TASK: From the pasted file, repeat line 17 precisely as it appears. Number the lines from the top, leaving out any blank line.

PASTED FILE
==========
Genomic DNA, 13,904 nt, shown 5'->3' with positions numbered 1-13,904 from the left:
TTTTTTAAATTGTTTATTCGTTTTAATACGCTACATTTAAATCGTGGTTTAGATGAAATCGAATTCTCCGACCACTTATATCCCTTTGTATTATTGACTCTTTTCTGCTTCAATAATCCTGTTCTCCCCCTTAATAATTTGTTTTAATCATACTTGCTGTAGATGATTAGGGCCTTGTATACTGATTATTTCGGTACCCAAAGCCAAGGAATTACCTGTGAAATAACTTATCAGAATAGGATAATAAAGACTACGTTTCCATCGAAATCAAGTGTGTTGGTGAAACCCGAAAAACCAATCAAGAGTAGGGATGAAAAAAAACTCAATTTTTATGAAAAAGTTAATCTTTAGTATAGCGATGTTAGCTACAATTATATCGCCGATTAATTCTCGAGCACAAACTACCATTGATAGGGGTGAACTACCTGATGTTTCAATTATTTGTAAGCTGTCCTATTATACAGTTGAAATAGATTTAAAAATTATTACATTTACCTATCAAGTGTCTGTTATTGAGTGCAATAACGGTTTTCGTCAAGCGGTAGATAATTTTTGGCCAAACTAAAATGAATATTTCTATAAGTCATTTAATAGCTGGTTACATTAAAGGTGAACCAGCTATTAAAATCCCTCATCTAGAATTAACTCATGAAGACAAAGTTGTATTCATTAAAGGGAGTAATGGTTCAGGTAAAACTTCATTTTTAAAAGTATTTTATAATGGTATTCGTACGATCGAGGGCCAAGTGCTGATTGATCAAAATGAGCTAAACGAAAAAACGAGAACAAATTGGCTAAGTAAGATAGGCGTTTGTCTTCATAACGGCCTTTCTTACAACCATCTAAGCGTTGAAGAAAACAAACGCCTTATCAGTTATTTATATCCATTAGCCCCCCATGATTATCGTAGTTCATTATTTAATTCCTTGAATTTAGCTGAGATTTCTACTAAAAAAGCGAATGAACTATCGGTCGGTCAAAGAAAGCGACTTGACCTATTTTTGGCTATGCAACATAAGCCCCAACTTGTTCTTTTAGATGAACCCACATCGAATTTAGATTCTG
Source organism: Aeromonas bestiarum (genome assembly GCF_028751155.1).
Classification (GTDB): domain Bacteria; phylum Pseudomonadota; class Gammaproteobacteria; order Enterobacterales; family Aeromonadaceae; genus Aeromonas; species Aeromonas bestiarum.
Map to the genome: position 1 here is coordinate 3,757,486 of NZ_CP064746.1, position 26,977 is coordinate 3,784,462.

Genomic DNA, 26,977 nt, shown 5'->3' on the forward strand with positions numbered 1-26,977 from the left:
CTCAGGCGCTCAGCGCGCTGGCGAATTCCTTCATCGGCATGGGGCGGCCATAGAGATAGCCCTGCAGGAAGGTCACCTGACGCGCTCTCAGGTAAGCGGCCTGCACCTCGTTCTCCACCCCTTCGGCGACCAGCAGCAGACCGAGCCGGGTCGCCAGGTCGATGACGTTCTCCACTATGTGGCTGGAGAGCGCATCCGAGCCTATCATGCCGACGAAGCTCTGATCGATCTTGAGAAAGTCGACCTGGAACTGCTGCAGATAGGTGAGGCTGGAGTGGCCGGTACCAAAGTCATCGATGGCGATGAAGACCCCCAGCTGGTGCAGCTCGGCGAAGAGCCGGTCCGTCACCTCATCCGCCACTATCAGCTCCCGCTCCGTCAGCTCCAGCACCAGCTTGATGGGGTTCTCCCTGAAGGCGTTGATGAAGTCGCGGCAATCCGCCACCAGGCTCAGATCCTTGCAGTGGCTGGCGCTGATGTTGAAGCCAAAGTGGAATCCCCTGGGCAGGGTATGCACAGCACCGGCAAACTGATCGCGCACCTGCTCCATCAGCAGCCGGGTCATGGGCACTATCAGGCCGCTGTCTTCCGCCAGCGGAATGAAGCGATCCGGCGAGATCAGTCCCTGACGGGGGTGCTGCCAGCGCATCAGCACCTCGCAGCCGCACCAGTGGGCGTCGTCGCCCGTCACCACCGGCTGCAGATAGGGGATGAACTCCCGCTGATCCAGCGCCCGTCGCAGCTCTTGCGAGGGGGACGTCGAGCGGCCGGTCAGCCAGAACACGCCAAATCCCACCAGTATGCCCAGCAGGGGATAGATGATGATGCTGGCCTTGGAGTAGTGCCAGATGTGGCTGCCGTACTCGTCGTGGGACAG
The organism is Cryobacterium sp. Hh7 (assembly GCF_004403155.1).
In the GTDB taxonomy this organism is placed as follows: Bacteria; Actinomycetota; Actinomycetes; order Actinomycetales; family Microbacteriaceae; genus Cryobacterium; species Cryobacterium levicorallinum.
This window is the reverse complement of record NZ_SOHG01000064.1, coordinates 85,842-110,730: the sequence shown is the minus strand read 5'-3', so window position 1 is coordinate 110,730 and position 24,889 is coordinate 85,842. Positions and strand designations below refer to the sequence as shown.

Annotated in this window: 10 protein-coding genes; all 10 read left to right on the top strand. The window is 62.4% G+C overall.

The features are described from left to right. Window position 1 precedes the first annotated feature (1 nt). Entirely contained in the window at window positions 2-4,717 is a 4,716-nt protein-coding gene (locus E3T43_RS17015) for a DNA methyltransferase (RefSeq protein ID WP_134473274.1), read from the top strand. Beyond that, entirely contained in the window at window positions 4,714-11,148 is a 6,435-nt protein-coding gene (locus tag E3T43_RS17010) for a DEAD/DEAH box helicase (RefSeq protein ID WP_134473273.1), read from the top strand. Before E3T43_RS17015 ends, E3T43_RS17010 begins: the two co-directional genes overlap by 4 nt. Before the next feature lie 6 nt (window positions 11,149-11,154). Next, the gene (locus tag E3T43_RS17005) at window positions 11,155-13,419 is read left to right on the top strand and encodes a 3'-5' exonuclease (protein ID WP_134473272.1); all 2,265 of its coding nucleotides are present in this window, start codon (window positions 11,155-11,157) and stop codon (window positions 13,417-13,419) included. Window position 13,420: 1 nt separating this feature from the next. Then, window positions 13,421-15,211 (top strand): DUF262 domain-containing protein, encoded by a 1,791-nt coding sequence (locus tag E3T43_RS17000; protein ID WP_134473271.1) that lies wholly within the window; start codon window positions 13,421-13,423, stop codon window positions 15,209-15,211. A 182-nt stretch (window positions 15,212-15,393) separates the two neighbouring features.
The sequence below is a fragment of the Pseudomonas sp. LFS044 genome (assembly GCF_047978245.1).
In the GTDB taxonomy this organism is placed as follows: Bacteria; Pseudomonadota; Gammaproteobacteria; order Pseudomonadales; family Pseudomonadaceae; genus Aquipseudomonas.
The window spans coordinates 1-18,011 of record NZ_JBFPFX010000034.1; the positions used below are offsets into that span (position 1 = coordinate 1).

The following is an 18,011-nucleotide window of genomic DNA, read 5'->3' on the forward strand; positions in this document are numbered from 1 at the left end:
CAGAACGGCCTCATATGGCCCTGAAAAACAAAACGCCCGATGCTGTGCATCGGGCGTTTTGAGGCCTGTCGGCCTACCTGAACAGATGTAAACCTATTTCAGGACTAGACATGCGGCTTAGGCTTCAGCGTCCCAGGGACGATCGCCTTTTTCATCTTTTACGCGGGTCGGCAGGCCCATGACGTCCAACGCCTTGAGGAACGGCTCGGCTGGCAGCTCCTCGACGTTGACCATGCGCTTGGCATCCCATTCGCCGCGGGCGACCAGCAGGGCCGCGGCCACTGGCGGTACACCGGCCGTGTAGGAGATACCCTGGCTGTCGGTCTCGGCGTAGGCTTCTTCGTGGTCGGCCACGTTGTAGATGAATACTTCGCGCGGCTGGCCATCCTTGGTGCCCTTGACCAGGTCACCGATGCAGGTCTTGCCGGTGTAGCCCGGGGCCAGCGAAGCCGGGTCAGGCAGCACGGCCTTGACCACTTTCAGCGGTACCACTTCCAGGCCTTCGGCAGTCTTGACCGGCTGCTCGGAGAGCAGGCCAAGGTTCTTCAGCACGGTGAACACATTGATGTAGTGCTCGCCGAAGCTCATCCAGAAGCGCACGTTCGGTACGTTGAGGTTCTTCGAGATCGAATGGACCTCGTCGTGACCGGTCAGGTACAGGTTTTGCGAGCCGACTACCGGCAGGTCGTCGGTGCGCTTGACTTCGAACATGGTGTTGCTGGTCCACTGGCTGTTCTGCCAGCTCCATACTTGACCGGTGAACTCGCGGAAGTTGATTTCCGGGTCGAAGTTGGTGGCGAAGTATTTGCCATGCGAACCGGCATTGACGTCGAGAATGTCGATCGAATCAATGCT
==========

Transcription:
CAGAACGGCCTCATATGGCCCTGAAAAACAAAACGCCCGATGCTGTGCATCGGGCGTTTTGAGGCCTGTCGGCCTACCTGAACAGATGTAAACCTATTTCAGGACTAGACATGCGGCTTAGGCTTCAGCGTCCCAGGGACGATCGCCTTTTTCATCTTTTACGCGGGTCGGCAGGCCCATGACGTCCAACGCCTTGAGGAACGGCTCGGCTGGCAGCTCCTCGACGTTGACCATGCGCTTGGCATCCCATTCGCCGCGGGCGACCAGCAGGGCCGCGGCCACTGGCGGTACACCGGCCGTGTAGGAGATACCCTGGCTGTCGGTCTCGGCGTAGGCTTCTTCGTGGTCGGCCACGTTGTAGATGAATACTTCGCGCGGCTGGCCATCCTTGGTGCCCTTGACCAGGTCACCGATGCAGGTCTTGCCGGTGTAGCCCGGGGCCAGCGAAGCCGGGTCAGGCAGCACGGCCTTGACCACTTTCAGCGGTACCACTTCCAGGCCTTCGGCAGTCTTGACCGGCTGCTCGGAGAGCAGGCCAAGGTTCTTCAGCACGGTGAACACATTGATGTAGTGCTCGCCGAAGCTCATCCAGAAGCGCACGTTCGGTACGTTGAGGTTCTTCGAGATCGAATGGACCTCGTCGTGACCGGTCAGGTACAGGTTTTGCGAGCCGACTACCGGCAGGTCGTCGGTGCGCTTGACTTCGAACATGGTGTTGCTGGTCCACTGGCTGTTCTGCCAGCTCCATACTTGACCGGTGAACTCGCGGAAGTTGATTTCCGGGTCGAAGTTGGTGGCGAAGTATTTGCCATGCGAACCGGCATTGACGTCGAGAATGTCGATCGAATCAATGCT